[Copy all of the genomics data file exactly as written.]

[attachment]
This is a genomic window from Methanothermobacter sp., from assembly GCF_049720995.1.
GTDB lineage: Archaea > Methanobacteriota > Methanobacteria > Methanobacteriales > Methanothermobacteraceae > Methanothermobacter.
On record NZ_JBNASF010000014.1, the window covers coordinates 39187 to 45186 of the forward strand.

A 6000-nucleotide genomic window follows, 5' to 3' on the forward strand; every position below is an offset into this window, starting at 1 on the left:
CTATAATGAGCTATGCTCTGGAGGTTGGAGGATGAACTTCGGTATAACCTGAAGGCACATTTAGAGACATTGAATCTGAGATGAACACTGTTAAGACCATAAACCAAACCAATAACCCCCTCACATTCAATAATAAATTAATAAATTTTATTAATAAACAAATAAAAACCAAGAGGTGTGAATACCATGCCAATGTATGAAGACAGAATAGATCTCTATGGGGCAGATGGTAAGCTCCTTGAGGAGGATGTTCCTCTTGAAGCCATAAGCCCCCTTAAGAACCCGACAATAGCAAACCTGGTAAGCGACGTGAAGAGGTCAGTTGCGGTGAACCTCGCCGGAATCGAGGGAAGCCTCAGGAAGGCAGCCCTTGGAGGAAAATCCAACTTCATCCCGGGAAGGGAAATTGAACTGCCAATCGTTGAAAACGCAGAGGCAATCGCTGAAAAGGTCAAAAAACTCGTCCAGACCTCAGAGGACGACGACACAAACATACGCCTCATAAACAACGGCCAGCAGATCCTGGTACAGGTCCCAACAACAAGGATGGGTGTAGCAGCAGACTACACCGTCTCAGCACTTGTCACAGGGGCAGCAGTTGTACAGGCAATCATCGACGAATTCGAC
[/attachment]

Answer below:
This is a genomic window from Methanothermobacter sp., from assembly GCF_049720995.1.
GTDB lineage: Archaea > Methanobacteriota > Methanobacteria > Methanobacteriales > Methanothermobacteraceae > Methanothermobacter.
On record NZ_JBNASF010000014.1, the window covers coordinates 39187 to 45186 of the forward strand.

A 6000-nucleotide genomic window follows, 5' to 3' on the forward strand; every position below is an offset into this window, starting at 1 on the left:
CTATAATGAGCTATGCTCTGGAGGTTGGAGGATGAACTTCGGTATAACCTGAAGGCACATTTAGAGACATTGAATCTGAGATGAACACTGTTAAGACCATAAACCAAACCAATAACCCCCTCACATTCAATAATAAATTAATAAATTTTATTAATAAACAAATAAAAACCAAGAGGTGTGAATACCATGCCAATGTATGAAGACAGAATAGATCTCTATGGGGCAGATGGTAAGCTCCTTGAGGAGGATGTTCCTCTTGAAGCCATAAGCCCCCTTAAGAACCCGACAATAGCAAACCTGGTAAGCGACGTGAAGAGGTCAGTTGCGGTGAACCTCGCCGGAATCGAGGGAAGCCTCAGGAAGGCAGCCCTTGGAGGAAAATCCAACTTCATCCCGGGAAGGGAAATTGAACTGCCAATCGTTGAAAACGCAGAGGCAATCGCTGAAAAGGTCAAAAAACTCGTCCAGACCTCAGAGGACGACGACACAAACATACGCCTCATAAACAACGGCCAGCAGATCCTGGTACAGGTCCCAACAACAAGGATGGGTGTAGCAGCAGACTACACCGTCTCAGCACTTGTCACAGGGGCAGCAGTTGTACAGGCAATCATCGACGAATTCGAC